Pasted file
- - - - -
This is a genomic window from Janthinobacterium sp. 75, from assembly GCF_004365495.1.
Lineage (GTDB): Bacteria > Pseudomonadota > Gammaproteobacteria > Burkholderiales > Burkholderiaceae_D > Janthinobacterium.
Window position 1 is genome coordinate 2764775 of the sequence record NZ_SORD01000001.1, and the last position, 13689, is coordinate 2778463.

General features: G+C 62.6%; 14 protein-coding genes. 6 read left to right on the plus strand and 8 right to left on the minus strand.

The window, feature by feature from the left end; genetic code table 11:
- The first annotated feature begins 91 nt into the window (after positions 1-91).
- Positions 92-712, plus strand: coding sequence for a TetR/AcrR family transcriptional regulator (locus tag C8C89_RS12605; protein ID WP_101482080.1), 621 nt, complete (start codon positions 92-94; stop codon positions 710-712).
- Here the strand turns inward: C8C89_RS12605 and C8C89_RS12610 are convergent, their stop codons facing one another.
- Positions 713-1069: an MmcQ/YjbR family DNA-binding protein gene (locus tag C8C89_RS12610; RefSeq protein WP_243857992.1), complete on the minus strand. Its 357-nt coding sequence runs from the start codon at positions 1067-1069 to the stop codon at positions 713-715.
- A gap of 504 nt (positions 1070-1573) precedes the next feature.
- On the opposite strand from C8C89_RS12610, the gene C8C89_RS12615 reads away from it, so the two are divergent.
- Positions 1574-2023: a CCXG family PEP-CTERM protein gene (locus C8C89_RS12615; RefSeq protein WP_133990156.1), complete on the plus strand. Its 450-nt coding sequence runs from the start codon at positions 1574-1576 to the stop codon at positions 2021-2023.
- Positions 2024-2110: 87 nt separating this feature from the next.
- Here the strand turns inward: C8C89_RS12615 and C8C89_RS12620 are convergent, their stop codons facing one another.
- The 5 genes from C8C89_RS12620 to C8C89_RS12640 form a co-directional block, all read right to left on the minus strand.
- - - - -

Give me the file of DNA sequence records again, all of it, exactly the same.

This is a genomic window from Janthinobacterium sp. 75, from assembly GCF_004365495.1.
Lineage (GTDB): Bacteria > Pseudomonadota > Gammaproteobacteria > Burkholderiales > Burkholderiaceae_D > Janthinobacterium.
Window position 1 is genome coordinate 2764775 of the sequence record NZ_SORD01000001.1, and the last position, 13689, is coordinate 2778463.

General features: G+C 62.6%; 14 protein-coding genes. 6 read left to right on the plus strand and 8 right to left on the minus strand.

The window, feature by feature from the left end; genetic code table 11:
- The first annotated feature begins 91 nt into the window (after positions 1-91).
- Positions 92-712, plus strand: coding sequence for a TetR/AcrR family transcriptional regulator (locus tag C8C89_RS12605; protein ID WP_101482080.1), 621 nt, complete (start codon positions 92-94; stop codon positions 710-712).
- Here the strand turns inward: C8C89_RS12605 and C8C89_RS12610 are convergent, their stop codons facing one another.
- Positions 713-1069: an MmcQ/YjbR family DNA-binding protein gene (locus tag C8C89_RS12610; RefSeq protein WP_243857992.1), complete on the minus strand. Its 357-nt coding sequence runs from the start codon at positions 1067-1069 to the stop codon at positions 713-715.
- A gap of 504 nt (positions 1070-1573) precedes the next feature.
- On the opposite strand from C8C89_RS12610, the gene C8C89_RS12615 reads away from it, so the two are divergent.
- Positions 1574-2023: a CCXG family PEP-CTERM protein gene (locus C8C89_RS12615; RefSeq protein WP_133990156.1), complete on the plus strand. Its 450-nt coding sequence runs from the start codon at positions 1574-1576 to the stop codon at positions 2021-2023.
- Positions 2024-2110: 87 nt separating this feature from the next.
- Here the strand turns inward: C8C89_RS12615 and C8C89_RS12620 are convergent, their stop codons facing one another.
- The 5 genes from C8C89_RS12620 to C8C89_RS12640 form a co-directional block, all read right to left on the minus strand.